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By Sharon Lawlor
Photos by Elizabeth Phillips
Edited by Ann Greene
The origin of the quilt came in the fall of 1996, when I was nominated as Chair of Public Relations Committee for the Canadian Federation of Mental Health Nurses Board of Directors. Within a few months, the idea of relaying the story of our specialty throughout Canada via the route of a quilt depicting our goals and standards of practice was borne.
The Federation’s first goal as a national nursing interest group was to achieve status as a designated specialty with the Canadian Nurses Association. With that status, there was then established a credentialing examination for psychiatry and mental health nurses with the Canadian Nurses Association Testing Service. Nurses in Canada have had the opportunity to become certified in Psychiatric Mental Health Nursing since January 1995. Certified nurses are eligible to sign CPMHN(C) after their name and to wear the CNA specialty pin identifying the specialized body of knowledge.
In developing the testing for CNA, a committee was brought together to develop standards of practice, specific to psychiatric mental health nursing. The Canadian Standards of Psychiatric and Mental Health Nursing Practice provide direction to all nurses and to the public on acceptable practices of a psychiatric mental health nurse. This purpose is in accordance with the nursing professions obligation to the maintenance and improvement of the quality of nursing care. The quilt reflects the beliefs/values of the Federation and the seven CPMHN standards as interpreted by individual nurses and quilters from each province across Canada. Included here is a summary of each appliqué, which standard of practice or belief/value (Courage, Asylum, Hope and Justice) of the CFMHN and the province in which it was designed.
Starting with Newfoundland, this province did Standard #3 “The Administering and Monitoring of Therapeutic Intervention”. A blood pressure cuff, pill bottle and syringe represent this standard and some of the more task oriented activities of the PMH nurse. A consumer, who wishes to remain anonymous, completed the appliqué block.
Prince Edward Island chose to appliqué “Peace of Mind”, which is the official emblem for the Federation of Mental Health Nursing. Mrs. Annie Spears completed this piece. The Dove reflects “Peace” with the silhouette of the dove embedded in outline of the “Mind”.
Nova Scotia chose Standard #2 “The Diagnostic and Monitoring Function”. The quilter is unknown and their interpretation depicts effective diagnosis and monitoring that is dependent on knowledge of mental disorders, and psychiatric and mental health nursing principles. This knowledge, integrated with the nurses’ conceptual model of nursing practice, provides a framework for processing clinical and client information. Here we see a symbolic hourglass, outlined by faces, facing one another, representing the therapeutic nurse/client relationship, surrounded by the necessities of diagnosing and monitoring observation, examination, planning care, interpretation, and consultation. This appliqué includes tools used by nurses today, including a computer screen.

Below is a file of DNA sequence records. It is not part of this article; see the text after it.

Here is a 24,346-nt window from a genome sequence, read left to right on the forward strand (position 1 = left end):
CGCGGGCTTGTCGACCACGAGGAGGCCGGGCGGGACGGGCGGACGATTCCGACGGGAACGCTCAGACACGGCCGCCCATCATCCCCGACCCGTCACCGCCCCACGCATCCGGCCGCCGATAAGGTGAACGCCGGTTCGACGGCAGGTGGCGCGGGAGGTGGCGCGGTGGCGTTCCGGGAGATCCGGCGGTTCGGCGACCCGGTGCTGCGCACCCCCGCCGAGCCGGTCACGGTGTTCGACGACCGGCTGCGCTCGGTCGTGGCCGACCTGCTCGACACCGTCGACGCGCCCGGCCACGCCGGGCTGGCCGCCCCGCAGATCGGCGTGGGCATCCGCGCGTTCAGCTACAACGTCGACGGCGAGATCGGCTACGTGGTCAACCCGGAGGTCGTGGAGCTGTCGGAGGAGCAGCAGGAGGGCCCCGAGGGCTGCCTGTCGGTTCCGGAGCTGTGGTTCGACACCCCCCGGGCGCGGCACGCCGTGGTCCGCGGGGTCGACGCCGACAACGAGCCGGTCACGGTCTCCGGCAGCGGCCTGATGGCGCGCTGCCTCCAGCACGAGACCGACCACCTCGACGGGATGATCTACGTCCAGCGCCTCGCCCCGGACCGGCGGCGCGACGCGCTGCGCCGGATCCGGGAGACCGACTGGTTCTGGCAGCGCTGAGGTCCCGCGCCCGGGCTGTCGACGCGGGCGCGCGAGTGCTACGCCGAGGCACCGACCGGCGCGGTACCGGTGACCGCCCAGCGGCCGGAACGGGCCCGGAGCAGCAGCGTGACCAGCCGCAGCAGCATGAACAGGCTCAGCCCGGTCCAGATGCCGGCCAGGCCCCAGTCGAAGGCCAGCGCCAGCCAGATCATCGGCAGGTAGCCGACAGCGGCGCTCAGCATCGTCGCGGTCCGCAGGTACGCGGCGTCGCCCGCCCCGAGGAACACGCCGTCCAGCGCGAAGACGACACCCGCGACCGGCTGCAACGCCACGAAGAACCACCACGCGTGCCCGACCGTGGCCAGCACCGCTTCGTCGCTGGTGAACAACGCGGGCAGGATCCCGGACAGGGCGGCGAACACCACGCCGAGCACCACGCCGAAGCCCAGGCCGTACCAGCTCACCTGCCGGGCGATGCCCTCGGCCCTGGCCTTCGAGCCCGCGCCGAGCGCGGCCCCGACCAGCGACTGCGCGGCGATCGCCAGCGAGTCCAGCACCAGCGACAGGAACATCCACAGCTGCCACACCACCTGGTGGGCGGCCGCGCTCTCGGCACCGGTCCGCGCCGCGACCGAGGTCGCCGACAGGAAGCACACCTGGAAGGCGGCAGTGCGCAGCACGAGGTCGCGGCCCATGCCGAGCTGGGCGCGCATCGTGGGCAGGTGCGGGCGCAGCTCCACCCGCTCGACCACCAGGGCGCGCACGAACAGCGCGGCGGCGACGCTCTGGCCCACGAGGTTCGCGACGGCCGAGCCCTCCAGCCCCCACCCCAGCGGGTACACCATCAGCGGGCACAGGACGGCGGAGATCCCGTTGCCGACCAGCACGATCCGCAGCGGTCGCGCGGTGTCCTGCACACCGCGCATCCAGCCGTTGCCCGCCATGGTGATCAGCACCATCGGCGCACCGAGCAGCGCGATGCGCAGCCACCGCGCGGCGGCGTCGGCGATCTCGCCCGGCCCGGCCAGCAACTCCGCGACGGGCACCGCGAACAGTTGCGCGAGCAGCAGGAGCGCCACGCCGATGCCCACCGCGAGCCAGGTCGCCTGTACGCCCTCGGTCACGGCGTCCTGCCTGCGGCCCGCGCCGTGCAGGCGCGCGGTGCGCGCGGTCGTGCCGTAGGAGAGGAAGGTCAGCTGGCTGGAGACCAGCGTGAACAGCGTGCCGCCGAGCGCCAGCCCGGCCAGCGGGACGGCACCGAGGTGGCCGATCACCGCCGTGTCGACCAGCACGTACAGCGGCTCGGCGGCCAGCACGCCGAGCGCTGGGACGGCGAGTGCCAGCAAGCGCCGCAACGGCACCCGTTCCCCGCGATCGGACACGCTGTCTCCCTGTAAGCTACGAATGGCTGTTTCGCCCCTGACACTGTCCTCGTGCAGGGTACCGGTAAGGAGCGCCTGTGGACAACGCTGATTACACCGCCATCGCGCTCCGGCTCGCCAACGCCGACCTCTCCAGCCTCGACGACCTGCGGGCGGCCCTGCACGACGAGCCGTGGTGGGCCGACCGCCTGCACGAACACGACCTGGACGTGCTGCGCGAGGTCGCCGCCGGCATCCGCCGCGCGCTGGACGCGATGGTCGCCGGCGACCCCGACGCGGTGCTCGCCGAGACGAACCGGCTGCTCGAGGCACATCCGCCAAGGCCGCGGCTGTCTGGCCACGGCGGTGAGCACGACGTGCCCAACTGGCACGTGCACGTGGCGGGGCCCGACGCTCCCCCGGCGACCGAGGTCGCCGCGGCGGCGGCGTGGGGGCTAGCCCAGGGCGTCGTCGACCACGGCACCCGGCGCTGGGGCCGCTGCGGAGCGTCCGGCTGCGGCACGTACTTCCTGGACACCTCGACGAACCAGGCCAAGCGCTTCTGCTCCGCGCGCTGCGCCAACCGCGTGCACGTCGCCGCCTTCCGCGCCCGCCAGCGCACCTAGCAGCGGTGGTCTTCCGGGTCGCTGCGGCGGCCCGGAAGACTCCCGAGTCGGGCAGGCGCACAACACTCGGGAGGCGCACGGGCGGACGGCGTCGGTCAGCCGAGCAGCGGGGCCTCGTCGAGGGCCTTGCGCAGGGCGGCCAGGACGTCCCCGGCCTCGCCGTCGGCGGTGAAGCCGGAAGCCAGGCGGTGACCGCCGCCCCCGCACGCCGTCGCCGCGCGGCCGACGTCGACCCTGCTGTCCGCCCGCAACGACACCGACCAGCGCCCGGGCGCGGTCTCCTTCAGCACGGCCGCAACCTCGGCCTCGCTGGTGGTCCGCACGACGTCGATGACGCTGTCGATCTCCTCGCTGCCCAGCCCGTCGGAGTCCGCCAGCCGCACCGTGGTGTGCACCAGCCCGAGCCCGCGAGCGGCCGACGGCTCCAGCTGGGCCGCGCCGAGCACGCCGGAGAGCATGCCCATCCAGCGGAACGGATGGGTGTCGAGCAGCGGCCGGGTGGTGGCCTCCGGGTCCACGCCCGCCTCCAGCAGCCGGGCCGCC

New Brunswick completed Standard #1 “The Helping Role”. This block is an accumulation of thoughts of a number of New Brunswick nurses, and many aspects of New Brunswick, including the New Brunswick tartan. The helping role is exemplified through the “art of being present”, which involves the relational elements of attending, listening, and observing. New Brunswick thanks Roberta Murray for her great appliqué savvy.
Quebec chose the element of “Justice”. Justice is depicted by the scales of justice and a blind owl, to convey the qualities of balance and fairness implicit in the concept of justice. The CFMHN believes that the qualities, balance and fairness, reflect the thinking of mental health nurses, as they strive to deal justly with the many faceted concerns they address in their work.
Ontario, given their size, was given two appliqués of the quilt to complete. A psychiatric nurse, Mary Conroy, also a quilter, worked on these tow blocks. The Ontario representative tells me that through many a night shift nurses discussed and participated in the interpretation of these designs. All were not members of CFMHN, however, all were psychiatric nurses and were enthusiastic, willing and knowledgeable team players. Mary’s first block was Standard #7 “Organizational and Work Role Competencies”. She has interpreted this by setting generic figures of men and women, (using red and white maple leaf material, which strengthens the image of Canada) around four blue hearts, symbolizing the caring aspect of nursing, which is at the central to the role of the nurse. Linking these are banners, on which are embroidered the four principles of this standard, and joining each of the banners is the dove, the emblem of the CFMHN.
The second block designed by Ontario, was that of “Courage”. Courage is symbolized by the universally recognized symbol of courage – the lion.